Thursday, August 07, 2008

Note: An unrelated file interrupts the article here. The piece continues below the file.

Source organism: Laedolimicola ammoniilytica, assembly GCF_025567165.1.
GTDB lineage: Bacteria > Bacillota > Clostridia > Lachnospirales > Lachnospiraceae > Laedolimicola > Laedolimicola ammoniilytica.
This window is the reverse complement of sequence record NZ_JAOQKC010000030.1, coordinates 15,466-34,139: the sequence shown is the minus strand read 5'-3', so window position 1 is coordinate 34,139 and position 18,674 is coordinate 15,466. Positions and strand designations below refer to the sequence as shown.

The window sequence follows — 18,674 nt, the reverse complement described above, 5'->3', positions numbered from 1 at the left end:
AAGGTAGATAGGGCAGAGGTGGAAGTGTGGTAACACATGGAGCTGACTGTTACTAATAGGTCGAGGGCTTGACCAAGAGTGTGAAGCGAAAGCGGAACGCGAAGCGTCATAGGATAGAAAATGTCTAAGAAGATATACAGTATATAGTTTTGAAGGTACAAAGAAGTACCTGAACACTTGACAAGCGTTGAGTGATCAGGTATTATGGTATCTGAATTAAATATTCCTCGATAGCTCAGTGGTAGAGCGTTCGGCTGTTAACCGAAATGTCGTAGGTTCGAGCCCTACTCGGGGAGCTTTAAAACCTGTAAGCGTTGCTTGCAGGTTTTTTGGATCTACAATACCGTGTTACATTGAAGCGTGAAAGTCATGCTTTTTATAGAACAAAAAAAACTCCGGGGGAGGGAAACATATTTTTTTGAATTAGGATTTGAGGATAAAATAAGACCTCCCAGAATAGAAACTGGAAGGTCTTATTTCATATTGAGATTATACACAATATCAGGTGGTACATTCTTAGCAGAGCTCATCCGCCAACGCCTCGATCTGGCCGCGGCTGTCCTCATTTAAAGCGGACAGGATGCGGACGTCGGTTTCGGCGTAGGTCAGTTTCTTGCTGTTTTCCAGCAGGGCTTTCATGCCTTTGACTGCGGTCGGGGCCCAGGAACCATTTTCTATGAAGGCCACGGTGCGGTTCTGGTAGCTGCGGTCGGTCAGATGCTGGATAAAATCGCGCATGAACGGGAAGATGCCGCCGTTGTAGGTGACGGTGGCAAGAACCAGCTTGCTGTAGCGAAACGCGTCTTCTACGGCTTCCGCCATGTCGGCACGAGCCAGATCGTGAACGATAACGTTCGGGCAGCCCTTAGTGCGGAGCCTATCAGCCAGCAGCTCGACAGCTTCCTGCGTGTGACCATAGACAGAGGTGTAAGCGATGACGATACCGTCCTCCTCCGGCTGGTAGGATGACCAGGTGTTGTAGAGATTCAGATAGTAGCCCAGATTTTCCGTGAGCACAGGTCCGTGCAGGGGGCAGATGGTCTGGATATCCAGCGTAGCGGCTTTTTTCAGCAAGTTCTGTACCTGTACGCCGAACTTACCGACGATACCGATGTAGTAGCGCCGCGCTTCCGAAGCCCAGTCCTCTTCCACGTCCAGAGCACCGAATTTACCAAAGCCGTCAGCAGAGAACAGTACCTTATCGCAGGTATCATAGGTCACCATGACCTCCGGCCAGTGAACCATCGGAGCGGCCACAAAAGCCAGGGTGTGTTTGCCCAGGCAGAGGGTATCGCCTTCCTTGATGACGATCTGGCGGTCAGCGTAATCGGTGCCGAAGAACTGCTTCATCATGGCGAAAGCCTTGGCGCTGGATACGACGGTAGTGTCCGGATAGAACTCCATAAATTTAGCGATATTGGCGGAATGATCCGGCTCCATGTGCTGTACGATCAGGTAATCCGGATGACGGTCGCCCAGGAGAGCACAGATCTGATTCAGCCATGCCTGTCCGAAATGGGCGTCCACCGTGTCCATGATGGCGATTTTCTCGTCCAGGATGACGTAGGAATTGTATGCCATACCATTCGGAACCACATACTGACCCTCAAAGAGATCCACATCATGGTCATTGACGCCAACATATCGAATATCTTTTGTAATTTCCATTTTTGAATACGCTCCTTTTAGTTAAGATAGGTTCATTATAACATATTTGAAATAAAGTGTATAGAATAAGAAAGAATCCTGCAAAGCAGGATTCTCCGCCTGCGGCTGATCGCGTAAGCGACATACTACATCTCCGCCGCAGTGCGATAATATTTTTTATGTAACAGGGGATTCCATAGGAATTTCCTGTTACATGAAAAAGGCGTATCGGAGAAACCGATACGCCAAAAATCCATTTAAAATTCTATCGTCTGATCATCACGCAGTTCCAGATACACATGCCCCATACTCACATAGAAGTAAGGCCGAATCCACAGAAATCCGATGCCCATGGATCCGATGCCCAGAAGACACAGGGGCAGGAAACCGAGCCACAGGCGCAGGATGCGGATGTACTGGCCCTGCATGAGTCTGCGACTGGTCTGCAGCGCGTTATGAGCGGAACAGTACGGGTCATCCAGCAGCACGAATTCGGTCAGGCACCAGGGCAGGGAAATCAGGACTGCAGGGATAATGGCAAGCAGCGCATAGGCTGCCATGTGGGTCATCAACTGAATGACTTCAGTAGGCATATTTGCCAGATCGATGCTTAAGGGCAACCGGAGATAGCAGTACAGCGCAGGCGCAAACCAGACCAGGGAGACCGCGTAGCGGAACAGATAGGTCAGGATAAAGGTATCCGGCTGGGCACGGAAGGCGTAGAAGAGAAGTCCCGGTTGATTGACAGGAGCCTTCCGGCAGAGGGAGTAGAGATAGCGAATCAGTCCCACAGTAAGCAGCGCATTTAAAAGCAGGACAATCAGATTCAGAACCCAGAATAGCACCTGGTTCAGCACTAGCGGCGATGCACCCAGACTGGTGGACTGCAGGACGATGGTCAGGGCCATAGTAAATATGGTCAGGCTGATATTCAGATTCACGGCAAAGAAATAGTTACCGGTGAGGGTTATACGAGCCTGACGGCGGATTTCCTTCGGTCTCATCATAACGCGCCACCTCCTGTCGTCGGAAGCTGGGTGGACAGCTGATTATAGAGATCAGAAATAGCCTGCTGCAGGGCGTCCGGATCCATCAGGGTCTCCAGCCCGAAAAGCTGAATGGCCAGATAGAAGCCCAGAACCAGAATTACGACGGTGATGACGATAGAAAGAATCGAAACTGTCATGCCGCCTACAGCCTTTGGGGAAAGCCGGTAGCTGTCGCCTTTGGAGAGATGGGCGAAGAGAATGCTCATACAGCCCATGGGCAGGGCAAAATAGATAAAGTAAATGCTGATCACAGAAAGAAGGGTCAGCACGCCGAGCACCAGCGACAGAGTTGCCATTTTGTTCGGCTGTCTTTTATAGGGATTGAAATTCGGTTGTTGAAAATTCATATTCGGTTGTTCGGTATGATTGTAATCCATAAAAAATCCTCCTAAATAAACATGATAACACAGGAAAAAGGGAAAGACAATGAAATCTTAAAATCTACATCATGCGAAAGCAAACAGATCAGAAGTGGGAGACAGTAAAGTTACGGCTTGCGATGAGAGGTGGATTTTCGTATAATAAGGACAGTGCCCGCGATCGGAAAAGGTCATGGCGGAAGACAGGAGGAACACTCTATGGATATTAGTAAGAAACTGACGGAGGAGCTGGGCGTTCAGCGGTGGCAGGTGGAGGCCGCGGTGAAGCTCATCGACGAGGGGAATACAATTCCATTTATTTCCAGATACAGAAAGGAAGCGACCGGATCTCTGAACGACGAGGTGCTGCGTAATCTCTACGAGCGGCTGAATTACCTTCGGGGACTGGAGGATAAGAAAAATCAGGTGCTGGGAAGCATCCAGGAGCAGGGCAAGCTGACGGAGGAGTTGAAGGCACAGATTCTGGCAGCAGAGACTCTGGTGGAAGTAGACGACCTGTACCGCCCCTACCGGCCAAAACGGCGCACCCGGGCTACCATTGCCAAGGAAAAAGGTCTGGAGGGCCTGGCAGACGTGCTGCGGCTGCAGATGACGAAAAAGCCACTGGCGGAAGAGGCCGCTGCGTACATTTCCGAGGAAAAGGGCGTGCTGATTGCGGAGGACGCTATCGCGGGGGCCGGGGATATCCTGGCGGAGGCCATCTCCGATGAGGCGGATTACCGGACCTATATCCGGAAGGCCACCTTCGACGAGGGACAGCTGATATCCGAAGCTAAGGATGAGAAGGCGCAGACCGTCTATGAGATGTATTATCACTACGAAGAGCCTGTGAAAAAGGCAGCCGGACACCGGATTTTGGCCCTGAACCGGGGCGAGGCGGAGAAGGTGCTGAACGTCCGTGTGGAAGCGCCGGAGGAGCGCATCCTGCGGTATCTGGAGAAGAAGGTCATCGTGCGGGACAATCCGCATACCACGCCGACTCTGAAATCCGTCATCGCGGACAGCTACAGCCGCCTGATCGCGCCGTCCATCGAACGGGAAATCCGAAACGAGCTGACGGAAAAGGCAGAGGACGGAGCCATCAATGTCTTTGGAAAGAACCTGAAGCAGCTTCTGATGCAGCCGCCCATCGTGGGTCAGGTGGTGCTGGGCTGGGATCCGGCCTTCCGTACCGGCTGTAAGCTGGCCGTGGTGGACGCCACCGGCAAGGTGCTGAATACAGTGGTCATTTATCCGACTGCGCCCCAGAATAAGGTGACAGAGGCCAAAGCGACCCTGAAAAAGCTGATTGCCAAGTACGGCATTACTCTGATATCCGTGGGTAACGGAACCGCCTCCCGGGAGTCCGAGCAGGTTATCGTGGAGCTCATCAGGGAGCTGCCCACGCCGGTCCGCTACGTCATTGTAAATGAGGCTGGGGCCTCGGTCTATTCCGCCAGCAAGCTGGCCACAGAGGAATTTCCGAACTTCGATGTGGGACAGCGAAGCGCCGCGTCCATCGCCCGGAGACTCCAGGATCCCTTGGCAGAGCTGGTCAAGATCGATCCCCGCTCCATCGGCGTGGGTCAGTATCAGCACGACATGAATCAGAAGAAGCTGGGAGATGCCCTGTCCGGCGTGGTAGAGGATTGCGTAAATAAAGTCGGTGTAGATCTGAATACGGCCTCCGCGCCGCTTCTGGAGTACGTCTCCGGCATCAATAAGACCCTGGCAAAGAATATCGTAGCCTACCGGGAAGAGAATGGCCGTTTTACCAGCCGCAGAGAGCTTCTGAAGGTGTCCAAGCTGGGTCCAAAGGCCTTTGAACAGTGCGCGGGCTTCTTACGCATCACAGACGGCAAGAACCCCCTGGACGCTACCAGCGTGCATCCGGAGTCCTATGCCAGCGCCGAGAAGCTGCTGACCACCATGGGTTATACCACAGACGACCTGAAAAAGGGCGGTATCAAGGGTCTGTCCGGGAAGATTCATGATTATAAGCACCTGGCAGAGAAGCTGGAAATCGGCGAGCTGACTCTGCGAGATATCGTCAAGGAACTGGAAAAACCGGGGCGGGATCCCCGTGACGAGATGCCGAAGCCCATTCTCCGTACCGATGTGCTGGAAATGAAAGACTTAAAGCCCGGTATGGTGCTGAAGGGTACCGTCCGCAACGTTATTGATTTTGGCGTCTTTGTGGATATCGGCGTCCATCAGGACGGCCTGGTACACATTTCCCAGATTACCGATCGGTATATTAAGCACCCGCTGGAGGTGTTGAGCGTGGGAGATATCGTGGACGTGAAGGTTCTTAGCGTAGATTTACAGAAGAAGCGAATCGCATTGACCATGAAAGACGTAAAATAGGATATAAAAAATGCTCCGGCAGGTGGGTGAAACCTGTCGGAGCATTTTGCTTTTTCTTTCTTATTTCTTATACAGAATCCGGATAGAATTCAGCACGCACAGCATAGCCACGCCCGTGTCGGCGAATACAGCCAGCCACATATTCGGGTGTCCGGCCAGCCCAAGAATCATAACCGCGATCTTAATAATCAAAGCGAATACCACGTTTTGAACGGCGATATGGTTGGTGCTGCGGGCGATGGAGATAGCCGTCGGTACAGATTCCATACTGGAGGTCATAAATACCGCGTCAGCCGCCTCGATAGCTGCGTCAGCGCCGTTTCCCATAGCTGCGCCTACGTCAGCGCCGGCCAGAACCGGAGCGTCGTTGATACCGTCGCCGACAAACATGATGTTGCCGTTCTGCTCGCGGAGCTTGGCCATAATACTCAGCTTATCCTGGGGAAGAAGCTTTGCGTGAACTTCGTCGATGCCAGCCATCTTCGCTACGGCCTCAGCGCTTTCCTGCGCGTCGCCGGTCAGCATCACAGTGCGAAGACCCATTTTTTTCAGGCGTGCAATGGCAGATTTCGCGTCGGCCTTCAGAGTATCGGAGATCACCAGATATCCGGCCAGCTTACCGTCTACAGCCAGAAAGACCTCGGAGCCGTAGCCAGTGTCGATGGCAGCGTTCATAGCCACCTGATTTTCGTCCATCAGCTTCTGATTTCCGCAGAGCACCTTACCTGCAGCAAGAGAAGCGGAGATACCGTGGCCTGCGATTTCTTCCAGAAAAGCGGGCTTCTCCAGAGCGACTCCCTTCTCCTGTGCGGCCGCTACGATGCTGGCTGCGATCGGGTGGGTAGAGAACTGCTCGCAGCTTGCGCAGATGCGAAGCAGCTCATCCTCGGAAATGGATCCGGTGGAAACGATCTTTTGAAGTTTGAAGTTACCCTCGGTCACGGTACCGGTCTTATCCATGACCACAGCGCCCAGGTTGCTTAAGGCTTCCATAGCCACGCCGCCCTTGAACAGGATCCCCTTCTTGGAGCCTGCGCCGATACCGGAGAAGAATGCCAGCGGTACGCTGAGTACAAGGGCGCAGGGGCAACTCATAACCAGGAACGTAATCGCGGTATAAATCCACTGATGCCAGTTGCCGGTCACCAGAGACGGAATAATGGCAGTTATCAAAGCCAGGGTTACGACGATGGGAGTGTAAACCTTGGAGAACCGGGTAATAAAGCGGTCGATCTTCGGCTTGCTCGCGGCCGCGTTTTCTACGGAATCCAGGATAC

There are so many treatments available for MS patients. Both traditional and "non-traditional". The most difficult decision for each of us is choosing the treatment that is best for us. What works for one, may not for another. Decisions are made based on lifestyle, quality of life, side effects and financial considerations. What is an important factor for one person isn't for another. Opinions often vary greatly from patient to patient and physician to physician. I tried the Dynatron machine again. Twice yesterday. The first time I was only able to last 29 seconds on it, and the second 34 seconds. Of course, this, as all other treatments, isn't meant to be a "miracle cure" and is something that must be utilized over time. The challenge is, since it is a treatment not covered by insurance. Is this something I will follow up with. It would require a trip out of state, treatment, testing, airfare, hotel etc, as well as purchasing the machine. All out of pocket since, even thought he machine IS FDA approved, it's not a "traditional" MS treatment. Therefore, not a covered benefit. How frustrating is that. They will pay the amazing price the pharmacy gets for my Rebif injections every month. (Not to mention all the other meds). Yet, won't even consider a treatment, that if it works, would save them almost 20,000 a year for my injections alone. Kinda like the insurance mindset of "we won't pay for a weight loss program, but we'll pay for the heart cath and open heart surgery after you have the heart attack that losing weight most likely would have prevented. Geesh. I'll be trying the machine a few more times over the next few days. I see the neurologist on Tuesday and I will be discussing the Dynatron therapy along with other options. This has been a tough summer with exacerbation's, so I'm anxious to hear what he will have to say. I'll also be resuming my physical theraphy schedule of 3 times per week, and talking to the neurologist about adding occupational theraphy as well. Trying to keep one step ahead of MS tends to be hard work when it rears it's head!